I promise this is the last how-to-make-halloween-pumpkins-without-using-pumpkins-post! But I thought these were so cute I had to share!
Browsing through my new Martha Stewart book, I came across her instructions for making 'Heirloom tomato pincushions'. They are beautiful, but sorry Martha they do look more like pumpkins than tomatoes to me! Or maybe I've just become a little obsessed?
|From Martha Stewart's Encyclopedia of Sewing and Fabric Crafts|
I decided to adapt the instructions slightly, so here's how to do it.
Use some orange coloured fabric, and cut out a rectangle. It's completely up to you what size, but cut it so it's twice as long as it is wide. I started with a 12 x 6 inch piece. I used a rather shocking 90's velour t-shirt that I bought in a charity shop for 50p!
You could try with cotton, felt or corduroy fabric, but as you only need small pieces try using what scraps you have. This project is quite forgiving, so don't worry if your cutting isn't exactly straight, or your sewing is wonky.
Fold the fabric in half to a square shape, keeping the right sides together. Stitch the ends together.
|See how I've done mine all wonky just to prove a point *cough*|
It's best to use a long needle and a very long piece of thread. Also, it needs to be strong cotton or thread as it will need to withstand quite a bit of pulling. Sorry, but your Pound shop cottons won't cut it on this one!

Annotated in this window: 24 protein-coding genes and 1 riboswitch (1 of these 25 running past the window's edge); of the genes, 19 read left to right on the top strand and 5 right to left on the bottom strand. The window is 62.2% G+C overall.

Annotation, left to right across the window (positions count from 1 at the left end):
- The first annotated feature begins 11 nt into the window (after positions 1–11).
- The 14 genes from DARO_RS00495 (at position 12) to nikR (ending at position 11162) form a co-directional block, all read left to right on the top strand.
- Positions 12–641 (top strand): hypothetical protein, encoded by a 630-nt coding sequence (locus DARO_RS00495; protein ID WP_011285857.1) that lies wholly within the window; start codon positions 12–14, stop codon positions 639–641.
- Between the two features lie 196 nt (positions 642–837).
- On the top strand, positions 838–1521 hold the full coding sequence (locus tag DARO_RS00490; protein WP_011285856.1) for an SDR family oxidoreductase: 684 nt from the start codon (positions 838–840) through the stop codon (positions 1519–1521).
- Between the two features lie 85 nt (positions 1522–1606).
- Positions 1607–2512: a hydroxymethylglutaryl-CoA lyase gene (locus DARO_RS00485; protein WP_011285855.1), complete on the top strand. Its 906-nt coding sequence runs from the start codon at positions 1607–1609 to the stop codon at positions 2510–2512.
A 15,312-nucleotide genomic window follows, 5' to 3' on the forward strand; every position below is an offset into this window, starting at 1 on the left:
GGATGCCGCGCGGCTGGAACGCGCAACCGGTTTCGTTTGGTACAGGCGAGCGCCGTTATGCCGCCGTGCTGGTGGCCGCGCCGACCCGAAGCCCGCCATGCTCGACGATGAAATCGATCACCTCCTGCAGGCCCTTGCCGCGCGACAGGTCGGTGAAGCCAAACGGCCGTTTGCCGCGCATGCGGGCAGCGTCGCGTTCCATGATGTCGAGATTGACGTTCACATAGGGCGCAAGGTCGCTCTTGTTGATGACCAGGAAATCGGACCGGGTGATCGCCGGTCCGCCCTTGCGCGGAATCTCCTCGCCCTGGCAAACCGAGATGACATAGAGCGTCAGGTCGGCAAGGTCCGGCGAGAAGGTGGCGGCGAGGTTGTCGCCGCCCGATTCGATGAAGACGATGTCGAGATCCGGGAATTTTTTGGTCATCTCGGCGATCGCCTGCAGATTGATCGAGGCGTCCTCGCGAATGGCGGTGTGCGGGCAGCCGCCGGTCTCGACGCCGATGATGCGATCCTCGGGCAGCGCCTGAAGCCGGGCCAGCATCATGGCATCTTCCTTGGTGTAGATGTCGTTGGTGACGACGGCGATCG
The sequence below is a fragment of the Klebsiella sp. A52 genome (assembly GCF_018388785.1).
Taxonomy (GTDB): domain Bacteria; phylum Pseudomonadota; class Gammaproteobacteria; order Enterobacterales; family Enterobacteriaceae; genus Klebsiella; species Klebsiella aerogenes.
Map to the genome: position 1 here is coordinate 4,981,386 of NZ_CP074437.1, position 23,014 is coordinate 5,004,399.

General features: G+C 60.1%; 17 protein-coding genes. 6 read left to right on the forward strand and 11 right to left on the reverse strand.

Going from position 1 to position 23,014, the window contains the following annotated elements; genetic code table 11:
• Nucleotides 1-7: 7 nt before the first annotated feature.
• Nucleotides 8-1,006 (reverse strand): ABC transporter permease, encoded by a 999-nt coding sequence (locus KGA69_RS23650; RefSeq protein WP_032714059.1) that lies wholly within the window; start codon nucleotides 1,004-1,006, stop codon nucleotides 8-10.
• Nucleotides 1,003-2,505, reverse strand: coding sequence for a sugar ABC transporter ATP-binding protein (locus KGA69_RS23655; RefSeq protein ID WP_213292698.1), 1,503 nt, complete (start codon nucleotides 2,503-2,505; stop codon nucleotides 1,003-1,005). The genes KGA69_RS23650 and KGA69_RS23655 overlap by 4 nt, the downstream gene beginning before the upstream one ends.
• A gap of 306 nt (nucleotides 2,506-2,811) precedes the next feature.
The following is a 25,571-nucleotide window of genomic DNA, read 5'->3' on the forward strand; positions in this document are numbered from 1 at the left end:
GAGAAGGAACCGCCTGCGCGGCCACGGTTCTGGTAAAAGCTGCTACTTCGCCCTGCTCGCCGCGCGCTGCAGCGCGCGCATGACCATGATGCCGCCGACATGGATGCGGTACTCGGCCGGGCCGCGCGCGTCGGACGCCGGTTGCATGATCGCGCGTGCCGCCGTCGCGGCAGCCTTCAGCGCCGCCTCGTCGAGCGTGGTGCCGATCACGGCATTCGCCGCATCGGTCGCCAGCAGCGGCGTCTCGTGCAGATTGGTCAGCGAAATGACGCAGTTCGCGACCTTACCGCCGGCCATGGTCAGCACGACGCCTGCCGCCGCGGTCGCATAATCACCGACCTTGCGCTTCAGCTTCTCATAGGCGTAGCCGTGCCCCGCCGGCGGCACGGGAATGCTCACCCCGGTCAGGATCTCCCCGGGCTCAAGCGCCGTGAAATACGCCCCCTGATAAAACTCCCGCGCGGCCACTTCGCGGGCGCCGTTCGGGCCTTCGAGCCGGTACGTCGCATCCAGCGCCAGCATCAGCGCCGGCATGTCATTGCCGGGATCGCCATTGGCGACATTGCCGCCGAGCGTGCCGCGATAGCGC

Keeping your fabric still inside out, and hopefully with the same continuous length of thread, sew a running stitch about 1/4 inch from the top.
When you have gone all the way around, pull the thread taught and gather the fabric into a pouch. Do a couple of small backstitches to secure in place then turn the pouch right side out.
Stuff your pouch with polyester filling (you can buy this from craft shops and haberdashers). Ideally, leave your needle and thread attached so you can continue sewing with the same continous thread.
Once filled, as before stitch a running stitch around the open end and pull to cinch together. A couple of small stitches will secure it. Then, take your needle through the centre of the pumpkin and out through the bottom (this is where it helps to have a long needle!). Do this a couple of times pulling hard each time to draw the pumpkin shape in.
Finally, if you still have enough thread left, double it up, and take the needle around the outside top to bottom to make the detailed segmented ridges. If you don't have enough thread to do this, secure your end, and re-thread double thickness or use thicker embroidery thread.
Follow the natural lines that the gathering has made and continue all the way around.
Your pumpkin will now look like this:
Finally, make the stem. You'll need a small rectangular scrap of green coloured fabric. The size will depend on the size of your pumpkin, but I made my first one approximately 3 x 1 inch.
Roll up tightly into a long sausage, then secure some green thread at the end with a couple of stitches.
Wind the thread around the roll of fabric to bind it. Do this randomly rather than uniformly, then pass the needle and thread through the fabric a couple of times to secure the binding.
Trim your stalk down to the desired length and stitch it onto the top of your pumpkin.
Check out my other pumpkin and Halloween related posts:
Paper Pumpkin Lantern
I also wanted to quickly show you some jam jar lanterns we made, totally inspired by the fabulous Domestic Goddesque and Red Ted Art . Sadly, we'd used all our orange tissue paper up on the giant lampshade lantern, but luckily, ever the hoarder, I'd stashed away these pretty paper wrappers from some Italian Amaretti biscuits I'd scoffed earlier.
If you can save some of these (ie not do the setting-fire-and-watching-them-float trick), I think they make rather classy lanterns in my recycled jam jars!